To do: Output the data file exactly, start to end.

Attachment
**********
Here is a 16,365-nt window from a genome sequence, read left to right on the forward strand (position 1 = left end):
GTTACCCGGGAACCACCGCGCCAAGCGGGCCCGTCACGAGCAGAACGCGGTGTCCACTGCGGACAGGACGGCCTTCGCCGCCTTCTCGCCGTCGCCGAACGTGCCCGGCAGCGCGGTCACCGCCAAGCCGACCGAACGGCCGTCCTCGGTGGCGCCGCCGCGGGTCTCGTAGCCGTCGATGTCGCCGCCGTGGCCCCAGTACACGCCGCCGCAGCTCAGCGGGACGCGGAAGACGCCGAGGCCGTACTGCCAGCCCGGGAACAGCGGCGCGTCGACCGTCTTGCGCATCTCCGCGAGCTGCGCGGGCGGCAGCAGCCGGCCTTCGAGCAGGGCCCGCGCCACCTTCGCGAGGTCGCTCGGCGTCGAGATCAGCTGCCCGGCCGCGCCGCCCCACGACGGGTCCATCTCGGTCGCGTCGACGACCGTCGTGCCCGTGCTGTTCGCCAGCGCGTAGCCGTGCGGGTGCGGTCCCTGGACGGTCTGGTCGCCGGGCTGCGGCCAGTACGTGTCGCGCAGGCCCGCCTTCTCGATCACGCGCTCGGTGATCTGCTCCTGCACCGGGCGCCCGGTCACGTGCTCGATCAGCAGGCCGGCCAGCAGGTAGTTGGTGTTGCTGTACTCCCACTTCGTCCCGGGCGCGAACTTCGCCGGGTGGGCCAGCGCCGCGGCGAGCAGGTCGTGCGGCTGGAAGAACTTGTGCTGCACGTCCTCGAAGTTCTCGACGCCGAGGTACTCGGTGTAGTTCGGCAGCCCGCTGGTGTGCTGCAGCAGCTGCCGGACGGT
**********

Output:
Here is a 16,365-nt window from a genome sequence, read left to right on the forward strand (position 1 = left end):
GTTACCCGGGAACCACCGCGCCAAGCGGGCCCGTCACGAGCAGAACGCGGTGTCCACTGCGGACAGGACGGCCTTCGCCGCCTTCTCGCCGTCGCCGAACGTGCCCGGCAGCGCGGTCACCGCCAAGCCGACCGAACGGCCGTCCTCGGTGGCGCCGCCGCGGGTCTCGTAGCCGTCGATGTCGCCGCCGTGGCCCCAGTACACGCCGCCGCAGCTCAGCGGGACGCGGAAGACGCCGAGGCCGTACTGCCAGCCCGGGAACAGCGGCGCGTCGACCGTCTTGCGCATCTCCGCGAGCTGCGCGGGCGGCAGCAGCCGGCCTTCGAGCAGGGCCCGCGCCACCTTCGCGAGGTCGCTCGGCGTCGAGATCAGCTGCCCGGCCGCGCCGCCCCACGACGGGTCCATCTCGGTCGCGTCGACGACCGTCGTGCCCGTGCTGTTCGCCAGCGCGTAGCCGTGCGGGTGCGGTCCCTGGACGGTCTGGTCGCCGGGCTGCGGCCAGTACGTGTCGCGCAGGCCCGCCTTCTCGATCACGCGCTCGGTGATCTGCTCCTGCACCGGGCGCCCGGTCACGTGCTCGATCAGCAGGCCGGCCAGCAGGTAGTTGGTGTTGCTGTACTCCCACTTCGTCCCGGGCGCGAACTTCGCCGGGTGGGCCAGCGCCGCGGCGAGCAGGTCGTGCGGCTGGAAGAACTTGTGCTGCACGTCCTCGAAGTTCTCGACGCCGAGGTACTCGGTGTAGTTCGGCAGCCCGCTGGTGTGCTGCAGCAGCTGCCGGACGGT